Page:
“What we’re seeing though now can be loosely described as patent terrorism, where people are using their patent horde as a threat [...] It’s almost like a cold war stand over tactic; where I have these patents and if you breach these patents, I’m going to come after you and sue you.”
–James Eagleton, systems product manager for Sun Microsystems
Summary: Signs of increased patent aggression in Microsoft’s behaviour amid sinking profits
With OpenOffice.org 3.2 coming quite soon, not to mention the ODF Workshop, Microsoft has many reasons to worry about its biggest cash cow. Microsoft seems to be dealing with rival office suites in the same way it deals with GNU/Linux: FUD, patents, and litigation, in that order. Microsoft has already moved beyond smearing or belittling Apps and OpenOffice.org. Having already made vague patent accusations against OpenOffice.org back in 2007, Microsoft is now collecting patents on word processing.
At the same time that Microsoft was pushing for the adoption of an XML-based file format for documents, it had a patent pending that would cover most uses of XML for word processing files.
- Microsoft ‘Patents’ ODF Whilst Also Harming It
- Patents Roundup: OASIS Takes Stance Against Software Patents, Microsoft Loses Again
- XML Patents, Microsoft Aggression, and ODF Hostility
- Microsoft’s ‘ODF Patent’ as Vacuous as Its Promise of Interoperability
- Reader’s Article: The Microsoft Patent Threat to ODF
- On Microsoft’s Software Patents and ODF Fragmentation
Glynn Moody writes an insightful analysis of Microsoft’s latest attempt to confuse the issue of open standards by throwing a new word into the mix: balance. It didn’t fool Glynn, and it shouldn’t fool you, either.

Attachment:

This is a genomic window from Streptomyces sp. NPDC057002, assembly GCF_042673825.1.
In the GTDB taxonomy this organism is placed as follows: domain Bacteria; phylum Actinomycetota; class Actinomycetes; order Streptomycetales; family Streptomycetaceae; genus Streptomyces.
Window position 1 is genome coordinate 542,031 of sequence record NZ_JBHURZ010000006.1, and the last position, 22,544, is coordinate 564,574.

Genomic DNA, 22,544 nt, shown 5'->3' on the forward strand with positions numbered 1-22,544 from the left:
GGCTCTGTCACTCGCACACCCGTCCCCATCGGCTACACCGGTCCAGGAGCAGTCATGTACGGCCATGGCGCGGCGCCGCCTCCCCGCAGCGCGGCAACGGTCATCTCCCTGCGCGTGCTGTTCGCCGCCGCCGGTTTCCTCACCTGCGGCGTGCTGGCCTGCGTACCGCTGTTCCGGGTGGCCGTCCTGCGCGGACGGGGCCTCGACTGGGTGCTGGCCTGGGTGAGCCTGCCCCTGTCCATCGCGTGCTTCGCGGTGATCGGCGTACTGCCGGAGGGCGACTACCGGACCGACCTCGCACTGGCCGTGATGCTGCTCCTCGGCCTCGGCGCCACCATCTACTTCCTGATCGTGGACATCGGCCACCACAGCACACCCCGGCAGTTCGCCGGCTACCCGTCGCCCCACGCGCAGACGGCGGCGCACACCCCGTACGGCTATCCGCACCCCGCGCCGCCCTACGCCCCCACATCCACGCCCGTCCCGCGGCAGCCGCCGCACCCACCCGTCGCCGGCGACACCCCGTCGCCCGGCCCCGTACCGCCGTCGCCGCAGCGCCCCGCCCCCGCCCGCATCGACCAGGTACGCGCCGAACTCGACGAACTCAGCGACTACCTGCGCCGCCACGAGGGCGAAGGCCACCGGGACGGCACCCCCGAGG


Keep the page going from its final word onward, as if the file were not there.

In the final analysis, the question of what is an open standard, and how governments and free markets should police the claims of those who purport to offer open standards should never come down to a question of rhetoric. An open standard should never depend on what the definition of “is” is. Rather, there is plenty of room for those who are honest to say “X is a proprietary standard, dependent on restrictive technologies that must be licensed for a fee” and for others who are equally honest when they say “Y is an open standard, dependent on a variety of technologies, all of which can be practiced royalty free”. And if we believe that free markets can make intelligent decisions based on fair information, market participants can choose which offering is most attractive to them and the best will come to all.
With that in mind, Tiemann and the OSI should be aware that Microsoft is trying to appeal to FOSS projects while it’s suing GNU/Linux vendors. Microsoft uses lawsuits against vulnerable Linux-distributing companies that surrender and let Windows be publicly perceived as ‘safer’. RAND is part of this plot, which Microsoft may later try to use as a suppressor of OpenOffice.org adoption.
In a bid to increase their support for open source technology, Microsoft (News – Alert) has announced the addition of SugarCRM Community Edition for free download on the Windows Web App Gallery.
In November 2006 TMC reported that SugarCRM had announced its membership in the Interop Vendor Alliance with Microsoft.
Going back to office suites, they already appear to be marketing Microsoft Office with pseudo ODF ‘support’ [1, 2, 3, 4, 5, 6, 7] over at Wikipedia [1, 2]. Another vector of competition happens to be the Web (SaaS) and not only Google Apps or Zoho are out there looking to poach users. Evermore is moving there as well. From the news:
Chinese Microsoft Office Rival Launching on Web Soon
A Chinese company that offers a rival suite to Microsoft Office is following industry trends by turning its software into a Web-based service.
Evermore Software, based in the eastern Chinese city of Wuxi, has for years offered a software suite that looks very similar to Microsoft Office but costs less. Now the company sees its rivals moving online, and it is designing a Web version of its suite to compete with the likes of Google Docs and Microsoft’s upcoming Office Web apps.
Some of Microsoft’s acquired patents may also apply to Web-based office suites. Is Microsoft preparing to ‘pull a SCO’ in desparate attempts to defend its aging cash cow? █